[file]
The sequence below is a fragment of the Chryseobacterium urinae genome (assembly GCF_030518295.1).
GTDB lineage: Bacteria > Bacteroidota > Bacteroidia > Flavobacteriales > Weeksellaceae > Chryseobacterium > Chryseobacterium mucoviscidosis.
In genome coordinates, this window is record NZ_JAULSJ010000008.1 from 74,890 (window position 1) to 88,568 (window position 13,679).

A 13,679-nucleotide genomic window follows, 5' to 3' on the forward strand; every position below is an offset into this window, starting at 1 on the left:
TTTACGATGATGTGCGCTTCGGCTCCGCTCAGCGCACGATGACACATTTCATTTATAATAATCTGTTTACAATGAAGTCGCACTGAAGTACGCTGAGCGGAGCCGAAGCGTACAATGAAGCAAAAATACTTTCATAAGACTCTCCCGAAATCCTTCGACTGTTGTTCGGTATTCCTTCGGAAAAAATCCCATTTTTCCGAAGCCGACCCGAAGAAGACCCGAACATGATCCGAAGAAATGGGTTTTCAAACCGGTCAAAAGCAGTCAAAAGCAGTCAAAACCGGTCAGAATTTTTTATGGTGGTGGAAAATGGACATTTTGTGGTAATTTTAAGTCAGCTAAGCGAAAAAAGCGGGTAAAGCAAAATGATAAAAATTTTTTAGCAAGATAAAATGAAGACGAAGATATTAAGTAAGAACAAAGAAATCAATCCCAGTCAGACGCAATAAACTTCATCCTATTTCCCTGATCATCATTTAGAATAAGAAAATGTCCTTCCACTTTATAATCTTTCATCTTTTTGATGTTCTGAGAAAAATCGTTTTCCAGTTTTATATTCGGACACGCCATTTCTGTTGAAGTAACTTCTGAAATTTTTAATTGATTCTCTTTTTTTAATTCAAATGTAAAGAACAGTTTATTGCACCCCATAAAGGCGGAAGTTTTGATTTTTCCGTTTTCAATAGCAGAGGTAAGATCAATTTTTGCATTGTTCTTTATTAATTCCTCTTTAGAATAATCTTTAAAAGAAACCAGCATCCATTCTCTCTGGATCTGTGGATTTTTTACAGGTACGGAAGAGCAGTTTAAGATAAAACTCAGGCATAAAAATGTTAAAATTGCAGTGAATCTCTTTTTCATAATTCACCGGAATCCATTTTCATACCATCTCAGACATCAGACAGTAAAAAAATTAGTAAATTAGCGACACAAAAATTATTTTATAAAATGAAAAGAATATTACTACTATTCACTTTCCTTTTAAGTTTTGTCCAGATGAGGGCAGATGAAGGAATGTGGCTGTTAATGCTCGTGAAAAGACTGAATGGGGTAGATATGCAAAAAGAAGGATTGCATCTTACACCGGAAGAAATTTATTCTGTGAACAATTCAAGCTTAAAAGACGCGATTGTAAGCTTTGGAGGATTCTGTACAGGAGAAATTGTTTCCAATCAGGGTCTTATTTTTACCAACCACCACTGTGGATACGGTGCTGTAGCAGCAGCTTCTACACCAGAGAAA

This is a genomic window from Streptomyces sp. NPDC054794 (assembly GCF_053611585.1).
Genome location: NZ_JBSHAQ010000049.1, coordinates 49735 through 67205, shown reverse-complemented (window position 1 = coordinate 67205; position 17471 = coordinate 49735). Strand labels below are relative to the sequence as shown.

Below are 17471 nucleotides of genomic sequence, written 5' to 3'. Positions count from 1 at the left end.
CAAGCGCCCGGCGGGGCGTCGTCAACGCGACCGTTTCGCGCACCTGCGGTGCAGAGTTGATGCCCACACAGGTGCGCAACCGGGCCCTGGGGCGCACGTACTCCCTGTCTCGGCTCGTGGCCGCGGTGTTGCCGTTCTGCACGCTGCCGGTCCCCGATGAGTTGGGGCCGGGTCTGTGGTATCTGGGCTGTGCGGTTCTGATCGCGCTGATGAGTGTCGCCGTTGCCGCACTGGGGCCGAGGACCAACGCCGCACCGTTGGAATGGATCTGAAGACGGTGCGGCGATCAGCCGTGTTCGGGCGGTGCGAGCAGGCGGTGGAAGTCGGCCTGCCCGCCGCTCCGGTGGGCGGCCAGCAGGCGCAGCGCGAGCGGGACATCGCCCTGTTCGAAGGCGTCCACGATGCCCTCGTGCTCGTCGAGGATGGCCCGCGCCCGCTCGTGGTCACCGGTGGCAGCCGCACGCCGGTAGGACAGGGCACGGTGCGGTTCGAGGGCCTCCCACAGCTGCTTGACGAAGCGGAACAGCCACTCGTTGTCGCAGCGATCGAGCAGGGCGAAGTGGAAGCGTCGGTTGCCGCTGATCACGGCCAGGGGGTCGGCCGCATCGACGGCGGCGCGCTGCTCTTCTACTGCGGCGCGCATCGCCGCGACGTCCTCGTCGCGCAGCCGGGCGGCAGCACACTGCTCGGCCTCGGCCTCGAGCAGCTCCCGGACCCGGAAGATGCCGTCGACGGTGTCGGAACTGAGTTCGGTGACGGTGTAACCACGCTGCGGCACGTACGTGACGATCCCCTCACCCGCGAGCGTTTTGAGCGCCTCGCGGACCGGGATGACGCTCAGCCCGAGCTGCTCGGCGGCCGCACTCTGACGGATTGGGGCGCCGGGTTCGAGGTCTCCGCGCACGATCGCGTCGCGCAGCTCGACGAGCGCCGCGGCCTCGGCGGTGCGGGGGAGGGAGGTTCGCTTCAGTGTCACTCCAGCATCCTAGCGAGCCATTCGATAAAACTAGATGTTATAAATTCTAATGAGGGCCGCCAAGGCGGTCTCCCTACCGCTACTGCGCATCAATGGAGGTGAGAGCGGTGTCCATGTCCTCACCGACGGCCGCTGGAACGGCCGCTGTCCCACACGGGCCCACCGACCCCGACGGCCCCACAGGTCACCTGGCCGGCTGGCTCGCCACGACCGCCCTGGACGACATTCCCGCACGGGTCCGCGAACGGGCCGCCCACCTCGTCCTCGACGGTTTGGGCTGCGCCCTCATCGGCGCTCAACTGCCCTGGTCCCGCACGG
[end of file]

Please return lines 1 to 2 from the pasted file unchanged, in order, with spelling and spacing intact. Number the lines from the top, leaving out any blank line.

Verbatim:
The sequence below is a fragment of the Chryseobacterium urinae genome (assembly GCF_030518295.1).
GTDB lineage: Bacteria > Bacteroidota > Bacteroidia > Flavobacteriales > Weeksellaceae > Chryseobacterium > Chryseobacterium mucoviscidosis.